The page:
There was the gathering of the raw materials: the ideas, the facts, and the opinions. There was the writing and the rewriting. And there was the reviewing and the polishing. (Lots of polishing.)
I put the amount of effort required down to the fact that I wasn’t a proper writer. Writing was just something that I did, something that paid the rent and the grocer and the wine merchant, while I kept an eye out for an opportunity to do something else. But, as the years went by, the opportunities to do something else, something proper, became fewer and fewer. At 22, you can decide to go to law school; at 32, it’s a little more problematic. By no means out of the question. Just a little more problematic.
Of course, I realised that, sooner or later, someone was going to notice that I wasn’t a proper writer. And then it would all be over. Then I really would have to find something else to do.
In an effort to postpone the day when I was ‘tumbled’, I began to widen my playing field. I started writing for radio. If I was tumbled in radio, maybe I could still write for magazines. Or TV. Or for the corporate world. But the radio guys failed to spot that I was an imposter. I remained un-tumbled. And the cheques continued to tumble in.
And then, in my mid-thirties, I had a chance lunch with a celebrated poet. ‘I’ve read some of your work,’ he said. ‘You’re a craftsman. I hope that you are being properly rewarded.’ (Was being a craftsman the same as being a proper writer? I probably should have asked him.)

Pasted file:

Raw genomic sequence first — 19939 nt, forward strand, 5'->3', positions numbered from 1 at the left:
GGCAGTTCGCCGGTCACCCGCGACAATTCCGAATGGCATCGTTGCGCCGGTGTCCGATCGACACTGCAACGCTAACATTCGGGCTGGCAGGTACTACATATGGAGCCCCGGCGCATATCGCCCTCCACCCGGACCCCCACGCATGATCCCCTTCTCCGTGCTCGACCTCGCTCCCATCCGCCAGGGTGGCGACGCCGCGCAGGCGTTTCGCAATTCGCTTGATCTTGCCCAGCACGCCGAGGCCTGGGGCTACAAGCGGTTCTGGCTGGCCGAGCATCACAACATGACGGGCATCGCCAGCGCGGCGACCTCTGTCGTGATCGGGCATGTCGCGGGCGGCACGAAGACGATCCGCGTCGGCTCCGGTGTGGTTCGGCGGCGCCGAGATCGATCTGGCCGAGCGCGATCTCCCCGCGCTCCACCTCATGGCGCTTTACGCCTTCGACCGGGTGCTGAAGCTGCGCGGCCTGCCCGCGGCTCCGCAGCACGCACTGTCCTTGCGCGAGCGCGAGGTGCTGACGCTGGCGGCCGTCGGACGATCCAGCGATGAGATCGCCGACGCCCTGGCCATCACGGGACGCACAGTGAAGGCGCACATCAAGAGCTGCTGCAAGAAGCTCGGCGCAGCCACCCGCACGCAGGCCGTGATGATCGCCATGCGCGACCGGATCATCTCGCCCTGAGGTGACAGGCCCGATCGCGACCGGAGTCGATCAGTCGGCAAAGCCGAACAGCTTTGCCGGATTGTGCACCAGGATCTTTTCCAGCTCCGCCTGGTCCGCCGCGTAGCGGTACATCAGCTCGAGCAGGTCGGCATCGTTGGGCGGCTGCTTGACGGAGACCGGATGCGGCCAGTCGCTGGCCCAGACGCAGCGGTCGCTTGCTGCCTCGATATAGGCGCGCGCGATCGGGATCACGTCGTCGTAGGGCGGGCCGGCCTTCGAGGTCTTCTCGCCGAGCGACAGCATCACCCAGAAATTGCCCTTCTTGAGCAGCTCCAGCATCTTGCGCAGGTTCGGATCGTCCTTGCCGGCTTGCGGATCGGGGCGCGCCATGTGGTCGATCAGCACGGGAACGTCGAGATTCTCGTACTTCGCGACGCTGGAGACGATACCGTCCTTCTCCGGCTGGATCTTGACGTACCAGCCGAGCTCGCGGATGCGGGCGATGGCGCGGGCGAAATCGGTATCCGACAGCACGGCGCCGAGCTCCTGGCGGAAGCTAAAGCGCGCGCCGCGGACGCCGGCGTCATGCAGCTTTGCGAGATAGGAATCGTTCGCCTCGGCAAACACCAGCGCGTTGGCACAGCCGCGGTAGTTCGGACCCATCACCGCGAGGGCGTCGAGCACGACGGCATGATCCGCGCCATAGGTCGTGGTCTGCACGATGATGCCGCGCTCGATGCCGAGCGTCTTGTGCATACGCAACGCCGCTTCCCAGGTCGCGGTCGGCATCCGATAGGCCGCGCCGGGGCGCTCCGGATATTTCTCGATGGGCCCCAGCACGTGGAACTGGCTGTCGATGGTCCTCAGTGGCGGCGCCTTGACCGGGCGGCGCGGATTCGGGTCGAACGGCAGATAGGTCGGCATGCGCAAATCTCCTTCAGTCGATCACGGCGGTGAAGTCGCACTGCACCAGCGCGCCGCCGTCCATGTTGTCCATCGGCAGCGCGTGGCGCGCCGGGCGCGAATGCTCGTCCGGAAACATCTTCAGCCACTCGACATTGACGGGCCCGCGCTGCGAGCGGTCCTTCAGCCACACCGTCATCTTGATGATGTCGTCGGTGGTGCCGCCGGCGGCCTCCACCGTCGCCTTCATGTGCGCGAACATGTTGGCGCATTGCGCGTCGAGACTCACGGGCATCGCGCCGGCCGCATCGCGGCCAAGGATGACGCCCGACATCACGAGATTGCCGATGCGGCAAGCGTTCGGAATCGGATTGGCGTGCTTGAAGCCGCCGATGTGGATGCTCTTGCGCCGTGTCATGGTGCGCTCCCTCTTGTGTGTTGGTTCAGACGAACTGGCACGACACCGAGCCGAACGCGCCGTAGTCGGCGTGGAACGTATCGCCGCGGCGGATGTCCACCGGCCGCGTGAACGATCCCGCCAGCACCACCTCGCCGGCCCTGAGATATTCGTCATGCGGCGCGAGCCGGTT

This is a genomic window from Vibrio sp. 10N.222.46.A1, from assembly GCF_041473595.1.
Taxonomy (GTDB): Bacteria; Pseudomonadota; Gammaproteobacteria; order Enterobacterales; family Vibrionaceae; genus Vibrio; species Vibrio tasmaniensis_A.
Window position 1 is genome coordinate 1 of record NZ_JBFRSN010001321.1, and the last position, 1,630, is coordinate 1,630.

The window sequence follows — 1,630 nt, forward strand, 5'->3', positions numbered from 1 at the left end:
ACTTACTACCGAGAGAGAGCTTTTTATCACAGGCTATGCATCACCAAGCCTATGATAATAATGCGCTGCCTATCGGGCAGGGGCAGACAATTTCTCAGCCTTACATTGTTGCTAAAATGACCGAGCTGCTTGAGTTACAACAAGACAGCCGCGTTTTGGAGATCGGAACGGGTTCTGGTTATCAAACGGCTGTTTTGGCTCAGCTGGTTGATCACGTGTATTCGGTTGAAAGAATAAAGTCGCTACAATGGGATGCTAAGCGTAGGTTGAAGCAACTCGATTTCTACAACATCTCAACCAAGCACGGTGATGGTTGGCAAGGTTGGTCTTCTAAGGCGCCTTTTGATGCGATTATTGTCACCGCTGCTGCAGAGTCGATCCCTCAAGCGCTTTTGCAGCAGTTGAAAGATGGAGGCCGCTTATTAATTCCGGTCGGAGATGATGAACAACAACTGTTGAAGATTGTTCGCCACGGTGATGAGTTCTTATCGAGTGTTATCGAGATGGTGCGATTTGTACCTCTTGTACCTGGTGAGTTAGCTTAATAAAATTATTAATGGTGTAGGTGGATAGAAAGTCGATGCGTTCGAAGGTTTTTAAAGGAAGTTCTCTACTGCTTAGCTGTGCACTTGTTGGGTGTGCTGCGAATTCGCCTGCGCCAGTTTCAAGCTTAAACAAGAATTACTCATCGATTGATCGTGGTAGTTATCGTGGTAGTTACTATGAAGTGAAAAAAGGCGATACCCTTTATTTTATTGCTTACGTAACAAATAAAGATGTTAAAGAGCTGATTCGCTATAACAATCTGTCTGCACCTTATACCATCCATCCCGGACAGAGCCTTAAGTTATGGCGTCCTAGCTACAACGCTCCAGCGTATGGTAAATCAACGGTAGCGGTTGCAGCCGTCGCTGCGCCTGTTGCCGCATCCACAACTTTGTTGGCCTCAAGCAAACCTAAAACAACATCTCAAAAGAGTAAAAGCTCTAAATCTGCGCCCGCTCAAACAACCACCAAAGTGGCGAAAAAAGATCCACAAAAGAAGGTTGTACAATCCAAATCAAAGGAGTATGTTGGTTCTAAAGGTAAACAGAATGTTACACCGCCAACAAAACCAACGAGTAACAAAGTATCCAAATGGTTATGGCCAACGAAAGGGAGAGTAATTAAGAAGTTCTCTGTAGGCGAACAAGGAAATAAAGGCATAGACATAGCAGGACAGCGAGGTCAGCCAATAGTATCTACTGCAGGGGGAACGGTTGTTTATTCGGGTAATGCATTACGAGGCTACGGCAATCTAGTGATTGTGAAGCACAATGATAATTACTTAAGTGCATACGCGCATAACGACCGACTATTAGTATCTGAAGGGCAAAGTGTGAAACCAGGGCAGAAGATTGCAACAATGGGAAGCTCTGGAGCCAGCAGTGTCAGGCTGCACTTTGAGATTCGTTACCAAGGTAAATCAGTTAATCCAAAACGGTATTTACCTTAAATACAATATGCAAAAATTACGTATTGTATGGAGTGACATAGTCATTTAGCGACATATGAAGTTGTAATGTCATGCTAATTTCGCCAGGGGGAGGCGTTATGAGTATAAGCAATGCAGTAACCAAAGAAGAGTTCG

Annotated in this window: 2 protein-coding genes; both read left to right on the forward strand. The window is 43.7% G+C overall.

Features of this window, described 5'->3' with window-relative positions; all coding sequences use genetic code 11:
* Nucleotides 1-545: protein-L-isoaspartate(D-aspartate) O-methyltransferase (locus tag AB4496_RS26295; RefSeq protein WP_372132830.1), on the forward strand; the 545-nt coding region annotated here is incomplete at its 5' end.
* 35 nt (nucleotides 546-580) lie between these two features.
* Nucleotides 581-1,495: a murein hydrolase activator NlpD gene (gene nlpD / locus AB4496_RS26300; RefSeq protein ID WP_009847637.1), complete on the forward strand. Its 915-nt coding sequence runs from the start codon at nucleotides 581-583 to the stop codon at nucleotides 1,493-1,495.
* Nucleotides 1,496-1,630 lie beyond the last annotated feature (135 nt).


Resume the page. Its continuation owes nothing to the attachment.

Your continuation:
A few years later, and again purely by chance, I had lunch with the head of the English department at a ‘proper’ university. ‘Do you write every day?’ he said.
‘And how many words – finished words, publishable words – do you usually produce in a day?’
‘Not many,’ I admitted. ‘Five hundred. Seven hundred on a good day. A thousand on a really good day.’
He frowned slightly. But said nothing.
‘Well, you know,’ I said, ‘you write the words, you think about what you have written, you rewrite, you rearrange, you polish. It all takes time.’
‘Yes,’ he said. ‘That’s a respectable day’s work.’
And later that very same day, now feeling slightly better about using so much effort to produce so few words, I came across a quote by Samuel Johnson: ‘What is written without effort is, in general, read without pleasure.’
These 483 words have taken me the best part of three hours to think about, write, rewrite, and polish. I really hope that you find them a pleasure to read.